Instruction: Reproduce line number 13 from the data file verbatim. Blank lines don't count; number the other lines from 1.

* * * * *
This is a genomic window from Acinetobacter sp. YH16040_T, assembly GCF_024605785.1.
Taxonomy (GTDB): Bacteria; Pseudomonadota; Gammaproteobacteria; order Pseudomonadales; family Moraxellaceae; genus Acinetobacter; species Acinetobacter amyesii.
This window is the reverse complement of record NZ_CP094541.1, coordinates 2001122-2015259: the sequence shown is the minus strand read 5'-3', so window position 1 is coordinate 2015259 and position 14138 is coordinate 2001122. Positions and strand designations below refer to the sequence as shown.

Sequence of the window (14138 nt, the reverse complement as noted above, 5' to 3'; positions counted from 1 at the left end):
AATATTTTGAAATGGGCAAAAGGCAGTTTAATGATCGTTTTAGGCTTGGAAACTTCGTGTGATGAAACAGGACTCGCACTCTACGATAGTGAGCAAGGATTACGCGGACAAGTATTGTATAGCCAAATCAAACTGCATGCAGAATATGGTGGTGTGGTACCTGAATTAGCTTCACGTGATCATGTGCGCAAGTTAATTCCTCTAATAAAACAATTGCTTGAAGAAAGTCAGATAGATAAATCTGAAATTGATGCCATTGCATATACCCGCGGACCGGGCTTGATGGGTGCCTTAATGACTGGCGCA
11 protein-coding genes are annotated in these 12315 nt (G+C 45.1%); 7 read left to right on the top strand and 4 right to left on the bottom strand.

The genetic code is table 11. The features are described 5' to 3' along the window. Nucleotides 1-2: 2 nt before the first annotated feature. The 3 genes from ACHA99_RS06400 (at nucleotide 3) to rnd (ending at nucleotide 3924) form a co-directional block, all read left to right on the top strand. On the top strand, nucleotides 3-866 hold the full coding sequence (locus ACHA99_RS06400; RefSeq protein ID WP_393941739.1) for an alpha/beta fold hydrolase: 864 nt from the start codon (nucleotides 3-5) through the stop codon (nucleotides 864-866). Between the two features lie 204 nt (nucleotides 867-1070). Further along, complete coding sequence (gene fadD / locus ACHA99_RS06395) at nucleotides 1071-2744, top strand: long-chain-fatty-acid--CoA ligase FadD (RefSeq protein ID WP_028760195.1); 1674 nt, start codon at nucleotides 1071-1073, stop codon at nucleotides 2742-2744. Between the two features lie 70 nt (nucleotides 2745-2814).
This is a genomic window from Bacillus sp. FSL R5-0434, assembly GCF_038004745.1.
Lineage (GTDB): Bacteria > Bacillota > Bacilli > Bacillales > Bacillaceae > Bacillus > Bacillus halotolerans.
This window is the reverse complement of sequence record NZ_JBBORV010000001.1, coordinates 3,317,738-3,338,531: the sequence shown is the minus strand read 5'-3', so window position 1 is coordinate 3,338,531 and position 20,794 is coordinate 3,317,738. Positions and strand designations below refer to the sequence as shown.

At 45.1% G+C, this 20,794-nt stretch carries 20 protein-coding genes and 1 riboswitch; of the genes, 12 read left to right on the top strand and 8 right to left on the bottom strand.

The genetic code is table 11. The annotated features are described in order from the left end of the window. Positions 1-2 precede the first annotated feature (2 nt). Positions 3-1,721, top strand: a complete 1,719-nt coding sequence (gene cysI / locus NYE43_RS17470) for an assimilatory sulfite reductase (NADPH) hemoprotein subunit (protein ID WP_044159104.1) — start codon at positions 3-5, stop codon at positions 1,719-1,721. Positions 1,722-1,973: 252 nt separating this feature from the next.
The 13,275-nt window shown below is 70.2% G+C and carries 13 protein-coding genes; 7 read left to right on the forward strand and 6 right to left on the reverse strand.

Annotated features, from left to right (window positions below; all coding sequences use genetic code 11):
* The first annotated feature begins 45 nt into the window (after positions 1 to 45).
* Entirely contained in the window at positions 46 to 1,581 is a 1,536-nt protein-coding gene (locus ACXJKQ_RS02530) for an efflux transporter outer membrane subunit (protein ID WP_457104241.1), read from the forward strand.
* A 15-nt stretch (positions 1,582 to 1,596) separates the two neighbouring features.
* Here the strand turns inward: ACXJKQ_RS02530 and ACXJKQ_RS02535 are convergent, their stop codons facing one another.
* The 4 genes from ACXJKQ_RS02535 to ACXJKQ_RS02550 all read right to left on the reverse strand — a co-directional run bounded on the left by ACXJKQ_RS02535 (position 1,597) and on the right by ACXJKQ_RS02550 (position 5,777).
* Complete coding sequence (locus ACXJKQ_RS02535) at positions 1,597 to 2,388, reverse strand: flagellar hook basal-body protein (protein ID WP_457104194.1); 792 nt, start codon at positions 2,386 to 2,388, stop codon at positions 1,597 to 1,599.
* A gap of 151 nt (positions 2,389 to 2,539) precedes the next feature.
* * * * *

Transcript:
The 13,275-nt window shown below is 70.2% G+C and carries 13 protein-coding genes; 7 read left to right on the forward strand and 6 right to left on the reverse strand.